/opt has directories belonging both to root and the test

And on all other machines I can go to to /opt/test/1 /opt/test/2 /opt/test/3 as test user no problem  **AND** when I 'su' I get those 3 filesystems mounted no problem and all 3 are with the test permissions!!

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wesly_chenCommented:
> have the test user permissions
Could you umount those /opt/test/1, /opt/test/2, and /opt/test/3 as root and "chmod 755 /opt/test/*"?
Then mount those 3 filesystem again.

Wesly
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ROCK1972Author Commented:
Here's another error message/weirdness...

# statvfs
/opt/test/statvfs: Permission denied  

!?!?  

And when I type some other commands, it gives me similar errors

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ROCK1972Author Commented:
>Could you umount those /opt/test/1, /opt/test/2, and /opt/test/3 as root and "chmod 755 /opt/test/*"?
>Then mount those 3 filesystem again.

Sure. I'll do that, on those filesystems.  But .. the problems also lies in the /opt directory which *IS* mounted (take a look above) and is giving me permission problems, I cannot cd to /opt and /opt has both root and test user folders and I cannot just chown all of /opt as 'test' cause its gonna mess up my system...
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ROCK1972Author Commented:
Ok, did what you asked wesly and no change... get the same "permission denied" when I try to cd to /opt
and /opt/test/1 /opt/test/2 /opt/test/3  
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jlevieCommented:
As root what does 'ls -ld /opt /opt/test /opt/test/*' show?
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wesly_chenCommented:
> "chmod 755 /opt/test/*"
Oops, should be
# chmod -R 755 /opt/test/*

Wesly
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yuzhCommented:
Can you mount the disk to different dir, eg /mnt? If you can umount them and mount
them to a different dir, you can delete dir 1/2/3 under /opt/test, then remake the empty
dirs.

If you still have problem, shutdown the system, use Solaris CD to boot up the box in single user mode, then run "fsck" to all filesystem

eg :
fsck -y  /dev/rdsk/c0txd0sx    
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wesly_chenCommented:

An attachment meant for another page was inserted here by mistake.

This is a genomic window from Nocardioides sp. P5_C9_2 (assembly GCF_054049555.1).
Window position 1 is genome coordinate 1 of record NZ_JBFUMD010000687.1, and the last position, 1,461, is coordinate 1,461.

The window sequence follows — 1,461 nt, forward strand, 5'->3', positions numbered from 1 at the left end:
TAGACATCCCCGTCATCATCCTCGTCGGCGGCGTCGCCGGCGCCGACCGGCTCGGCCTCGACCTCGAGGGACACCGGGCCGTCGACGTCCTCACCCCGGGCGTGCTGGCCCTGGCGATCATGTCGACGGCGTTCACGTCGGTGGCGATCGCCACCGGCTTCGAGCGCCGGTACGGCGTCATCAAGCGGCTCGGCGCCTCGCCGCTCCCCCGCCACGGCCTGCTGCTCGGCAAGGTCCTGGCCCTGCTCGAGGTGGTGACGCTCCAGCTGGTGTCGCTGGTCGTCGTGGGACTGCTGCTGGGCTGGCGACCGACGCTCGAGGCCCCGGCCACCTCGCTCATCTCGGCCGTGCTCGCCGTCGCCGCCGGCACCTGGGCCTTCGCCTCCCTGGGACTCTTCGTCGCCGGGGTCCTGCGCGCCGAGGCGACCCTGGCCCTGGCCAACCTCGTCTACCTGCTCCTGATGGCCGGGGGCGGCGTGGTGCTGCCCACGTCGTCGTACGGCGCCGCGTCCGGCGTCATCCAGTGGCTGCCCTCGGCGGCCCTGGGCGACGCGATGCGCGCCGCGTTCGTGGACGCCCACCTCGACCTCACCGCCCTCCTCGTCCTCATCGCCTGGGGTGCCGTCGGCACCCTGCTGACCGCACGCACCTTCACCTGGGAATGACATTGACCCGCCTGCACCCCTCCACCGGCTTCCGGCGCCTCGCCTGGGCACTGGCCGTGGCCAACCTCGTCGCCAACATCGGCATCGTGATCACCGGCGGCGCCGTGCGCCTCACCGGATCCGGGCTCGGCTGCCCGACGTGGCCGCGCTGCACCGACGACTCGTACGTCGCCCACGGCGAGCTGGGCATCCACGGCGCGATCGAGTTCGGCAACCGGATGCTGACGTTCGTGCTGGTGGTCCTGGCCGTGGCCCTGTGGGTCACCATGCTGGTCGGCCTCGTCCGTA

> shutdown the system, use Solaris CD to boot up the box in single user mode
For fsck, is it necessary to use CD to boot into single user mode?
Or in the "ok" prompt type in "boot -s" is enough? That's what I usually did.

Wesly
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yuzhCommented:
When you have a system in unknow status, it is better to use Solaris CD to boot up to
single user mode. Of course, if you are positive about the OS filesystem, then you can
just do "boot -s". Just image the situation that / ( /dev/rdsk/c0t0d0s0 ), and you run
the fsck from the HD might not be able to fix your filesystem!.
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jlevieCommented:
I'm somewhat skeptical as to it being a file system problem since things behave proper for root. I'd still like to know what 'ls -ld /opt /opt/test /opt/test/*' shows because sounds very much like a permissions issue.
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ROCK1972Author Commented:
Ok, the problem was the permissions on the /opt folder.  They were set to

drwxr-rr-r   2 root     root /opt

I'll give 1/2 of the points to wesly and 1/2 go jlevie. Thanks for the help guys!

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ROCK1972Author Commented:
Ah,.  For some reason I was not able to split them... wesley, if you want ask the admin to contact me and Ill tell them to give you 1/2 of the points.  jlevie did have the solution from the start, i was wasn't paying attention!!!  Thanks guys!  
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jlevieCommented:
I thought that would be what the problem was.
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ROCK1972Author Commented:
Thanks yuzh. I'll fix that now.